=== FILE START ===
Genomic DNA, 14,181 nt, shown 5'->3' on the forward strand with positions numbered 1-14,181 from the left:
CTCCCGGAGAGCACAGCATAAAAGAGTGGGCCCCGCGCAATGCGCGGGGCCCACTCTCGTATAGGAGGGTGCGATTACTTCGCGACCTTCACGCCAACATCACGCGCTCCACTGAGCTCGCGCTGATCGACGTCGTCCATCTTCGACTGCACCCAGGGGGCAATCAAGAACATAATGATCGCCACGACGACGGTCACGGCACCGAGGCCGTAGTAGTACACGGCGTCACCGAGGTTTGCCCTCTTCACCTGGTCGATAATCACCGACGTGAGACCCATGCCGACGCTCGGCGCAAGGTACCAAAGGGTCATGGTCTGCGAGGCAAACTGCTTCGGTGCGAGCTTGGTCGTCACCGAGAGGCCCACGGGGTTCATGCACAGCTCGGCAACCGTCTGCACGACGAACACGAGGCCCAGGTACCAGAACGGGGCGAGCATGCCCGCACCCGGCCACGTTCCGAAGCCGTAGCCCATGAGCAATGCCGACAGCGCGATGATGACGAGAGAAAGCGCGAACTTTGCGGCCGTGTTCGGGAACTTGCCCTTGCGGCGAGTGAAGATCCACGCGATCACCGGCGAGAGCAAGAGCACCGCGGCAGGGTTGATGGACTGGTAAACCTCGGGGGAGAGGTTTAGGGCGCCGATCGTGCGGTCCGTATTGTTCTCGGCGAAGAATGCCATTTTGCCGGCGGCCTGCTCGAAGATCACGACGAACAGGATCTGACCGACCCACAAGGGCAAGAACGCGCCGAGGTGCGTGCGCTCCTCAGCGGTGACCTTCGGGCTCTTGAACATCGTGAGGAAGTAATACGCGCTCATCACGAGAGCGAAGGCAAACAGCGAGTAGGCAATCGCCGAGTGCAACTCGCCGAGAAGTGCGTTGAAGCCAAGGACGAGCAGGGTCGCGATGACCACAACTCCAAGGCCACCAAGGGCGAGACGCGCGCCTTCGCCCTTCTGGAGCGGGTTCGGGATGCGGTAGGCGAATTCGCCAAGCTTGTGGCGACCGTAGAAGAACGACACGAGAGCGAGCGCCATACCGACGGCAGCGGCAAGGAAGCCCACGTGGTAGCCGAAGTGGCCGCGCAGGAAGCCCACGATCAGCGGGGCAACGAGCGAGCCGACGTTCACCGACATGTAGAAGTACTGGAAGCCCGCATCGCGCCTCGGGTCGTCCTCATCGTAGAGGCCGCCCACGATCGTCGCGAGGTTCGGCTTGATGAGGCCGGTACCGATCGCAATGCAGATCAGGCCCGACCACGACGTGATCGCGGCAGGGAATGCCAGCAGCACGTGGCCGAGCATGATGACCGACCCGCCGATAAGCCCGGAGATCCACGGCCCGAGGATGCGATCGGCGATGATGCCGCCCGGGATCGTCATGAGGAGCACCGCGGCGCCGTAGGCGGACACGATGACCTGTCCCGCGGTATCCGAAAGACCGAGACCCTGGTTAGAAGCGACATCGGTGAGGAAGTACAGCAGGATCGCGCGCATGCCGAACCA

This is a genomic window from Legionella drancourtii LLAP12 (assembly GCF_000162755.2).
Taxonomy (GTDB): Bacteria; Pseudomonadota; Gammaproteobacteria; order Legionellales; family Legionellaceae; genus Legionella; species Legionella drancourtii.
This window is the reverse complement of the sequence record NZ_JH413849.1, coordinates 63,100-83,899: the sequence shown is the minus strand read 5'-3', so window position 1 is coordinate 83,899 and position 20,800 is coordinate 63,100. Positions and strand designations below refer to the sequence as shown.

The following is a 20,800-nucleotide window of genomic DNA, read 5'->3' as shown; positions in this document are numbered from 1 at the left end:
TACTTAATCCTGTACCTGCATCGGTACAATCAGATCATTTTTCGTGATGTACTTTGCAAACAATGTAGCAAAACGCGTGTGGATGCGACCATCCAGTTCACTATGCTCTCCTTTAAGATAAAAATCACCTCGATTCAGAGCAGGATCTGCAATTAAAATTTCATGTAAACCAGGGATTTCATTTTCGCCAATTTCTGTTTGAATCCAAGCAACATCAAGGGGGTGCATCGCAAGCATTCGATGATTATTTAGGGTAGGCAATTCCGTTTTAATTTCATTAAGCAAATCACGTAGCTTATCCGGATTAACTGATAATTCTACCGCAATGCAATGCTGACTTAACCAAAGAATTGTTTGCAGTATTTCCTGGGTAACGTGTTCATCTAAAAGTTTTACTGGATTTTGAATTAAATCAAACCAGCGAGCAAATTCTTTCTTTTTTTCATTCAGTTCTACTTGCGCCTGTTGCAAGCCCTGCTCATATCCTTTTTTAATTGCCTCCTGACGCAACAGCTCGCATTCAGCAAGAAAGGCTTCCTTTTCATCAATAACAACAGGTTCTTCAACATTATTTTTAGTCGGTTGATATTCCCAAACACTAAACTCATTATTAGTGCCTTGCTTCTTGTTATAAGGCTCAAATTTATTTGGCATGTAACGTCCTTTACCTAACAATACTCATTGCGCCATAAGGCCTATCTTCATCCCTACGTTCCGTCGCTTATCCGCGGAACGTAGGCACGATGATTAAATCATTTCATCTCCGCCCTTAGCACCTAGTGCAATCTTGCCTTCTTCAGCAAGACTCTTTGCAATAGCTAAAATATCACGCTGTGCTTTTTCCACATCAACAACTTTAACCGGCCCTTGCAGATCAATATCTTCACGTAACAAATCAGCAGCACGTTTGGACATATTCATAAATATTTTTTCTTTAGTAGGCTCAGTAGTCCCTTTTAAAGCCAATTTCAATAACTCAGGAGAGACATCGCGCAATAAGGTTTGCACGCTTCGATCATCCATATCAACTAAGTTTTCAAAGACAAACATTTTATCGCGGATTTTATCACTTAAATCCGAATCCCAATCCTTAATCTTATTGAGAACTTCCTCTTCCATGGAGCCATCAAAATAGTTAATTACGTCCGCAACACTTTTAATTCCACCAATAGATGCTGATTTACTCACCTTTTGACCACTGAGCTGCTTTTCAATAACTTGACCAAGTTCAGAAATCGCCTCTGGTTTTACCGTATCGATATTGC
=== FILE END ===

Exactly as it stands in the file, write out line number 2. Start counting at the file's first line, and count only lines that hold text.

CTCCCGGAGAGCACAGCATAAAAGAGTGGGCCCCGCGCAATGCGCGGGGCCCACTCTCGTATAGGAGGGTGCGATTACTTCGCGACCTTCACGCCAACATCACGCGCTCCACTGAGCTCGCGCTGATCGACGTCGTCCATCTTCGACTGCACCCAGGGGGCAATCAAGAACATAATGATCGCCACGACGACGGTCACGGCACCGAGGCCGTAGTAGTACACGGCGTCACCGAGGTTTGCCCTCTTCACCTGGTCGATAATCACCGACGTGAGACCCATGCCGACGCTCGGCGCAAGGTACCAAAGGGTCATGGTCTGCGAGGCAAACTGCTTCGGTGCGAGCTTGGTCGTCACCGAGAGGCCCACGGGGTTCATGCACAGCTCGGCAACCGTCTGCACGACGAACACGAGGCCCAGGTACCAGAACGGGGCGAGCATGCCCGCACCCGGCCACGTTCCGAAGCCGTAGCCCATGAGCAATGCCGACAGCGCGATGATGACGAGAGAAAGCGCGAACTTTGCGGCCGTGTTCGGGAACTTGCCCTTGCGGCGAGTGAAGATCCACGCGATCACCGGCGAGAGCAAGAGCACCGCGGCAGGGTTGATGGACTGGTAAACCTCGGGGGAGAGGTTTAGGGCGCCGATCGTGCGGTCCGTATTGTTCTCGGCGAAGAATGCCATTTTGCCGGCGGCCTGCTCGAAGATCACGACGAACAGGATCTGACCGACCCACAAGGGCAAGAACGCGCCGAGGTGCGTGCGCTCCTCAGCGGTGACCTTCGGGCTCTTGAACATCGTGAGGAAGTAATACGCGCTCATCACGAGAGCGAAGGCAAACAGCGAGTAGGCAATCGCCGAGTGCAACTCGCCGAGAAGTGCGTTGAAGCCAAGGACGAGCAGGGTCGCGATGACCACAACTCCAAGGCCACCAAGGGCGAGACGCGCGCCTTCGCCCTTCTGGAGCGGGTTCGGGATGCGGTAGGCGAATTCGCCAAGCTTGTGGCGACCGTAGAAGAACGACACGAGAGCGAGCGCCATACCGACGGCAGCGGCAAGGAAGCCCACGTGGTAGCCGAAGTGGCCGCGCAGGAAGCCCACGATCAGCGGGGCAACGAGCGAGCCGACGTTCACCGACATGTAGAAGTACTGGAAGCCCGCATCGCGCCTCGGGTCGTCCTCATCGTAGAGGCCGCCCACGATCGTCGCGAGGTTCGGCTTGATGAGGCCGGTACCGATCGCAATGCAGATCAGGCCCGACCACGACGTGATCGCGGCAGGGAATGCCAGCAGCACGTGGCCGAGCATGATGACCGACCCGCCGATAAGCCCGGAGATCCACGGCCCGAGGATGCGATCGGCGATGATGCCGCCCGGGATCGTCATGAGGAGCACCGCGGCGCCGTAGGCGGACACGATGACCTGTCCCGCGGTATCCGAAAGACCGAGACCCTGGTTAGAAGCGACATCGGTGAGGAAGTACAGCAGGATCGCGCGCATGCCGAACCA